He has since apologized profusely, but Republican presidential candidate Herman Cain went on Fox News and said he supported citizens in a Tennessee community that are trying to prevent the building of a mosque in their town. His reasoning was that Islam is both a religion and a set of laws. He didn’t explain how it was different from Judiasm in this respect. In fact, he denied that any other religion has a set of laws associated with it, which is odd considering things like this:

“Do not think that I have come to abolish the Law or the Prophets; I have not come to abolish them but to fulfill them.” – Matthew 5:17

“The Law and the Prophets were proclaimed until John. Since that time, the good news of the kingdom of God is being preached, and everyone is forcing their way into it. It is easier for heaven and earth to disappear than for the least stroke of a pen to drop out of the Law.” – Luke 16:16-17

It was always a stupid argument that Islam should be treated differently from other religions because they have a set of laws that are followed to varying degrees depending on the country. In this, it isn’t different from Judaism’s split between the Ultraorthodox, the Orthodox, and the Reform movement. In any case, the First Amendment precludes government from making laws that impact one religion and not others. Fortunately, Cain finally recognized this and said he was sorry for betraying his commitment to the Constitution.

Now, someone put me on some far-right pro-Israeli mailing list that I can’t seem to cancel, and I occasionally look at their deranged offerings. Today, I got a treat.

Some conservatives are becoming just as big a problem as liberals when it comes to
discussions over islam. If speaking forthrightly about the threat of sharia is taboo even amongst conservatives, then we are in even greater danger than I thought. Herman Cain has been attacked for saying he would not appoint a muslim to his cabinet. Is it wrong to question whether one can be a devout muslim and at the same time protect and defend the constitution of the United States of America which is antithetical to islamic law? There is a very good reason why there are no free islamic countries. Sharia law is not compatible with freedom, individual liberty and human rights. Islam is not simply a personal faith but a totalitarian political ideology which seeks to dominate and subjugate us. This is an issue that must be discussed and shame on those conservatives who would silence any such discussion for fear of being called names and being accused of “racism” and bigotry. You are part of the problem and are doing damage to this country by succumbing to political correctness. All one has to do is look to Europe to see what can be our own future. Unfortunately Herman Cain seems to have caved.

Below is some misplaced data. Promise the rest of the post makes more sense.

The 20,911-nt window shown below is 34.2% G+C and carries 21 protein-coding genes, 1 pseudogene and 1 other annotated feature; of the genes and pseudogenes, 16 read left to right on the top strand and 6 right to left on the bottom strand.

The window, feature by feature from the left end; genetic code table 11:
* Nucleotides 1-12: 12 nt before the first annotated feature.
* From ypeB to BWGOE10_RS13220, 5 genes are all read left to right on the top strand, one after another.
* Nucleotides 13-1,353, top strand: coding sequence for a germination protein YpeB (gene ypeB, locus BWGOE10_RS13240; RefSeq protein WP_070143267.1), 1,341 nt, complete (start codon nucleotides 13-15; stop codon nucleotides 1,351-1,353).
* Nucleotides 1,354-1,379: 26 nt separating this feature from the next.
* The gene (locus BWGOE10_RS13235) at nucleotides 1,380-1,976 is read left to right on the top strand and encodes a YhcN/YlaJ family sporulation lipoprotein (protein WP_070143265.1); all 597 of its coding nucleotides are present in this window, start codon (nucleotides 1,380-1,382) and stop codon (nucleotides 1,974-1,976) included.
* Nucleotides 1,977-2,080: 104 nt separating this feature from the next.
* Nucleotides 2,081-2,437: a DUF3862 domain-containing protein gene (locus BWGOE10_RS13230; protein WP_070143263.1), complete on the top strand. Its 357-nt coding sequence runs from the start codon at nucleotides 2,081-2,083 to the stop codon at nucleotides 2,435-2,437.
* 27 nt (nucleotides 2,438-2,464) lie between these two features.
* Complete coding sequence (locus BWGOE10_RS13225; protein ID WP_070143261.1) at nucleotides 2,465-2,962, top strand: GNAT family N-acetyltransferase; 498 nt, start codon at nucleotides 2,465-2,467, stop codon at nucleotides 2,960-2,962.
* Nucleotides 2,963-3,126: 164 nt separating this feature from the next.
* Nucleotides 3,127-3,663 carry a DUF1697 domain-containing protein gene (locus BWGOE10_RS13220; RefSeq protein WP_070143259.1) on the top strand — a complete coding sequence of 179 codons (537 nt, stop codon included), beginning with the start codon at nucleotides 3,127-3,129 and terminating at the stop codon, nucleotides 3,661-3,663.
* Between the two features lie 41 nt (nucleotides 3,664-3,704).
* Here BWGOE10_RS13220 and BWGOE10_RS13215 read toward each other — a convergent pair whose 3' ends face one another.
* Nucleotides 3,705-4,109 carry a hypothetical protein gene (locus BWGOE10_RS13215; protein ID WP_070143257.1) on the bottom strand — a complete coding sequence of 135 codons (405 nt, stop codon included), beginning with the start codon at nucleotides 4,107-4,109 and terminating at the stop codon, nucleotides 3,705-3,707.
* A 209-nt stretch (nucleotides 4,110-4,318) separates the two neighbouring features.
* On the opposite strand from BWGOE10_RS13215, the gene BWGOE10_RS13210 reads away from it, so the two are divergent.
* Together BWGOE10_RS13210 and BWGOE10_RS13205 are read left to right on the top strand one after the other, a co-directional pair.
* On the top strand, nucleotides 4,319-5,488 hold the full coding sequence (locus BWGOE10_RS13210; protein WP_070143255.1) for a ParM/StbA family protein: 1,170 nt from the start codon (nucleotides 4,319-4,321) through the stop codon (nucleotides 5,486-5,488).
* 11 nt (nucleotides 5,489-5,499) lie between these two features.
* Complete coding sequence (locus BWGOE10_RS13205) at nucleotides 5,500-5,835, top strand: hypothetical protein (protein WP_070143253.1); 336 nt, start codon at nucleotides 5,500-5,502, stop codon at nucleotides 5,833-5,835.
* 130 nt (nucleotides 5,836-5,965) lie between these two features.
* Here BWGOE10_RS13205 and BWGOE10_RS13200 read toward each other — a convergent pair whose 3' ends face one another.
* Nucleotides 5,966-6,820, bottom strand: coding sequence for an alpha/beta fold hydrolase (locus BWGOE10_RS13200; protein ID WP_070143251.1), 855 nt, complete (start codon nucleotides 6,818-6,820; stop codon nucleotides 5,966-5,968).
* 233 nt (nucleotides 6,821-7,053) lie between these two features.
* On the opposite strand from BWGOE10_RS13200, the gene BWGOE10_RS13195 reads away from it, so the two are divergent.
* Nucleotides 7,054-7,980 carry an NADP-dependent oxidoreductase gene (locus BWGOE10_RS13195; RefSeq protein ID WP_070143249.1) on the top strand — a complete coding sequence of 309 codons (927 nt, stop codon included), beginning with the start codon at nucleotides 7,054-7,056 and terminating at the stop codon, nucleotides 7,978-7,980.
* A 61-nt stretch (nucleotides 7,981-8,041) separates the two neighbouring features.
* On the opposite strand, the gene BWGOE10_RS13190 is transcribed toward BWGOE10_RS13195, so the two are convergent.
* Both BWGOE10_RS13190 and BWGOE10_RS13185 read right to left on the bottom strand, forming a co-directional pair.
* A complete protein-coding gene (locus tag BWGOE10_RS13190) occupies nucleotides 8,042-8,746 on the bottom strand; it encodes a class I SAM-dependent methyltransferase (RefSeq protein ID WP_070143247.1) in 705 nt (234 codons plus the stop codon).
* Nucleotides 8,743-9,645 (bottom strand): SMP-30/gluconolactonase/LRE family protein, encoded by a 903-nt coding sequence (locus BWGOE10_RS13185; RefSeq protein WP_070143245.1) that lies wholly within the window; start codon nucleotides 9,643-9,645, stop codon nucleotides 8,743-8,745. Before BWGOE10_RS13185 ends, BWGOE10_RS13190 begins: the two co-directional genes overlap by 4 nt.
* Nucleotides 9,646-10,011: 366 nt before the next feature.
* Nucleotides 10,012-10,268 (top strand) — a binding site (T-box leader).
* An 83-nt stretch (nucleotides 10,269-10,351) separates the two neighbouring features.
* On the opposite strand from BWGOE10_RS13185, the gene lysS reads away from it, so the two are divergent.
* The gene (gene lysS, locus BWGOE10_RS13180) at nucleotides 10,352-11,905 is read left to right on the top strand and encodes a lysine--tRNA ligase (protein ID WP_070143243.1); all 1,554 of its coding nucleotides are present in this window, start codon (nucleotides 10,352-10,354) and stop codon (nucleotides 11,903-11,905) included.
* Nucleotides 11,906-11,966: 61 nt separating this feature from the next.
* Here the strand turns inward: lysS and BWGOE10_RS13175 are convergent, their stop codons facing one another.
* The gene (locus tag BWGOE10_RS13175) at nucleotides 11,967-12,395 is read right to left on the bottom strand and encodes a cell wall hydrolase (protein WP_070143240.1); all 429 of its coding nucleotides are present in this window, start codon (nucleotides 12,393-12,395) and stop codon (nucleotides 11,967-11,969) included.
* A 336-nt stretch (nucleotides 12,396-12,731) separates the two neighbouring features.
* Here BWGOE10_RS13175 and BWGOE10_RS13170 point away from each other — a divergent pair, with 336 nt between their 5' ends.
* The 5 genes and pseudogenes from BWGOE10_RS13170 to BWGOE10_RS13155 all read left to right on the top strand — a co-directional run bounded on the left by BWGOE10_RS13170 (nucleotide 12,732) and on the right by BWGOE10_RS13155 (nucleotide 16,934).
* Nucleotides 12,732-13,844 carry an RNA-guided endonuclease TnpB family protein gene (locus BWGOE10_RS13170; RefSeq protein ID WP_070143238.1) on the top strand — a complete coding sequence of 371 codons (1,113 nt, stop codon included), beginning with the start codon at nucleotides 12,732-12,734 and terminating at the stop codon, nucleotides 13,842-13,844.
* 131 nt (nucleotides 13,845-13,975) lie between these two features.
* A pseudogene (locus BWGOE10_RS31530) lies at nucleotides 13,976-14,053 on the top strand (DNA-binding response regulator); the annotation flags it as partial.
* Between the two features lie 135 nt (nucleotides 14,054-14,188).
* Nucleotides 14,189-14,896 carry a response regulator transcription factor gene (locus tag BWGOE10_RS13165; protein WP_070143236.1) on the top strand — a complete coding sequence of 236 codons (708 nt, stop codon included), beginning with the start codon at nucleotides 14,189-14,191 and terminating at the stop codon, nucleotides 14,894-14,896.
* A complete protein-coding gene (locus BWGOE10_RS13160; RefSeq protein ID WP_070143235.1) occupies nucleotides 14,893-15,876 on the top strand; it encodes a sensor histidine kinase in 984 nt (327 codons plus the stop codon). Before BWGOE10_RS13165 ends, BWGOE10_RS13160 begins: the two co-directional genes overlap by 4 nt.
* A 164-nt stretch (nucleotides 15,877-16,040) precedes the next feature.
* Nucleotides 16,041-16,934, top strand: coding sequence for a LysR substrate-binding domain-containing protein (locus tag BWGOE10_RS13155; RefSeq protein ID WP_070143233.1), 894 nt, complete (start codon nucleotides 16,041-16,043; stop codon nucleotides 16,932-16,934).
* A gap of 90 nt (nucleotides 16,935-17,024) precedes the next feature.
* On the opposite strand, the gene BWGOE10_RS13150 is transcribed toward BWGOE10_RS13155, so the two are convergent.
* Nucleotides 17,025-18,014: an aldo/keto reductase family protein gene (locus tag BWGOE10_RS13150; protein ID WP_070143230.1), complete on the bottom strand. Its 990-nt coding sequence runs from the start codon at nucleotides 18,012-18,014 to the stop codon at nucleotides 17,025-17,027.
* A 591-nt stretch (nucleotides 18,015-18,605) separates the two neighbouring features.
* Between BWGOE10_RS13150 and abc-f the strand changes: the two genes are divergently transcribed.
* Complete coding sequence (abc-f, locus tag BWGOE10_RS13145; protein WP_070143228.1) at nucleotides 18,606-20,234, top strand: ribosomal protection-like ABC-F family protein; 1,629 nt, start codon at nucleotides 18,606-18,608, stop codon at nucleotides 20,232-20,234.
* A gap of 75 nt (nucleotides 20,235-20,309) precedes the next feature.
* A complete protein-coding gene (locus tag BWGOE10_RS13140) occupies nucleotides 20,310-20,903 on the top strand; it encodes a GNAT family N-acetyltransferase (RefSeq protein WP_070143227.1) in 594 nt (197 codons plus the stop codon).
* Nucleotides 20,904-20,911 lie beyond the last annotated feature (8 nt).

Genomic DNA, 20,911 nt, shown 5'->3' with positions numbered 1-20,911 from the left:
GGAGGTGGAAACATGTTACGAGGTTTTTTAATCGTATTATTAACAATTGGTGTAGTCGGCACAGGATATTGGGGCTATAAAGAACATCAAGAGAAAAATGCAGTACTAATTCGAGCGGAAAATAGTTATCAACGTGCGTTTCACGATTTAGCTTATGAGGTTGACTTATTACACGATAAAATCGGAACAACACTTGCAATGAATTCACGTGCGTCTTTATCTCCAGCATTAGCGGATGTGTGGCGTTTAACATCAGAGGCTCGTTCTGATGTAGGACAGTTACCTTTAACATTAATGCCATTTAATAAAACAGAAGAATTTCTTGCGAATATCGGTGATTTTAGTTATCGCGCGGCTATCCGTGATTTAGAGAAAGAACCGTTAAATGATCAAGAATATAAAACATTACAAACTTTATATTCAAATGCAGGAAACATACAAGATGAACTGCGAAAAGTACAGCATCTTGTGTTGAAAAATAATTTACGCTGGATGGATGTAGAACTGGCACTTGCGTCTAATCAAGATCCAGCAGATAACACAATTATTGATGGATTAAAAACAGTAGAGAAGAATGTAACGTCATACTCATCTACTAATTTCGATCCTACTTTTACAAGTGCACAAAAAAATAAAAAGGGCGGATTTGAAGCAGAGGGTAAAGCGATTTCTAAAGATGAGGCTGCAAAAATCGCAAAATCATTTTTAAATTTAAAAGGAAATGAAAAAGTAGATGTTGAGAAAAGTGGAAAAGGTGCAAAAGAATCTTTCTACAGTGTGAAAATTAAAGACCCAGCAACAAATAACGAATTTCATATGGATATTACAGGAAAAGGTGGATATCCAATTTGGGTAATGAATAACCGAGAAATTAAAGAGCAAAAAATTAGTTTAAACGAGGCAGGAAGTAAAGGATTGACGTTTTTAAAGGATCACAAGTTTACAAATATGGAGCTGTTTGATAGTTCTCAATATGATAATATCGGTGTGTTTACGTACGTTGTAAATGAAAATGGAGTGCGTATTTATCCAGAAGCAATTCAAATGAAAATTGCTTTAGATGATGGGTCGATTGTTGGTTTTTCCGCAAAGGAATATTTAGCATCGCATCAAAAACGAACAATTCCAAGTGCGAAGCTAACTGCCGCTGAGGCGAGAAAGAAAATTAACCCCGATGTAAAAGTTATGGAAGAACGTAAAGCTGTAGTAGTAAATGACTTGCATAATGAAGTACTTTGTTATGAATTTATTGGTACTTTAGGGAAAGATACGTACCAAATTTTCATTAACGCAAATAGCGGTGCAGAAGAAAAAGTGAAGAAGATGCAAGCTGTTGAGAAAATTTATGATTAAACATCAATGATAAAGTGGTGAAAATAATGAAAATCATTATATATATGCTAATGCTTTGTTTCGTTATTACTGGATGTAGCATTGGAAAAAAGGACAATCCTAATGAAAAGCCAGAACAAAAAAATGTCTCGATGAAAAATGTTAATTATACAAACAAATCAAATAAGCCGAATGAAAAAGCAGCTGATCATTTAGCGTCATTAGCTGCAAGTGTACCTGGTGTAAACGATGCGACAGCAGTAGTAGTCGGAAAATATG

Below that there’s the main article, which opens and closes with the following:

Herman Cain is being lynched for taking a stand. And the people doing it are Republicans and self-proclaimed conservatives. Commentators who complain about the “race card” are eagerly laying down the “bigot card” because Cain did what few candidates are ready to do. He clearly spelled out the problem with Islamic involvement in American public life…

…What did Cain say that was so wrong? He questioned how Muslims could reconcile a theocracy with participation in American public life. And he came out on the side of communities fighting back against mosque projects. And that’s bigotry. Don’t ask why it’s bigotry. It is. And if you don’t believe me, go ask CNN or the Washington Post.

It’s offensive to suggest that Herman Cain is being lynched. But to answer the question about what Cain did wrong, it’s pretty simple. He lent support for an effort to do something that is plainly unconstitutional on its face…passing a law or ordinance that bans mosques but not churches, temples, synagogues, or any other buildings where people gather to worship together.

And that doesn’t even get into what’s wrong with the idea itself, which is that Muslims are secretly plotting to impose Shariah Law on the American people. It doesn’t get dumber than worrying about people undermining the Constitution and then gutting the First Amendment in response.

I’m also kind of sickened by the way far-right supporters of Israel are pushing these theories on the rest of us. Whether it’s Pam Geller or IsraPundit, they may think they’re protecting Israel’s interests, but go ask Norwegians whether they’re more supportive of Israel than they were a month ago. I’m more likely to get gunned down at a political meeting by one of IsraPundit’s less stable readers than I am to die in some Islamist terror attack.

So, should I deny them their right to pray in their synagogue?

This is no way to advocate for Israel.

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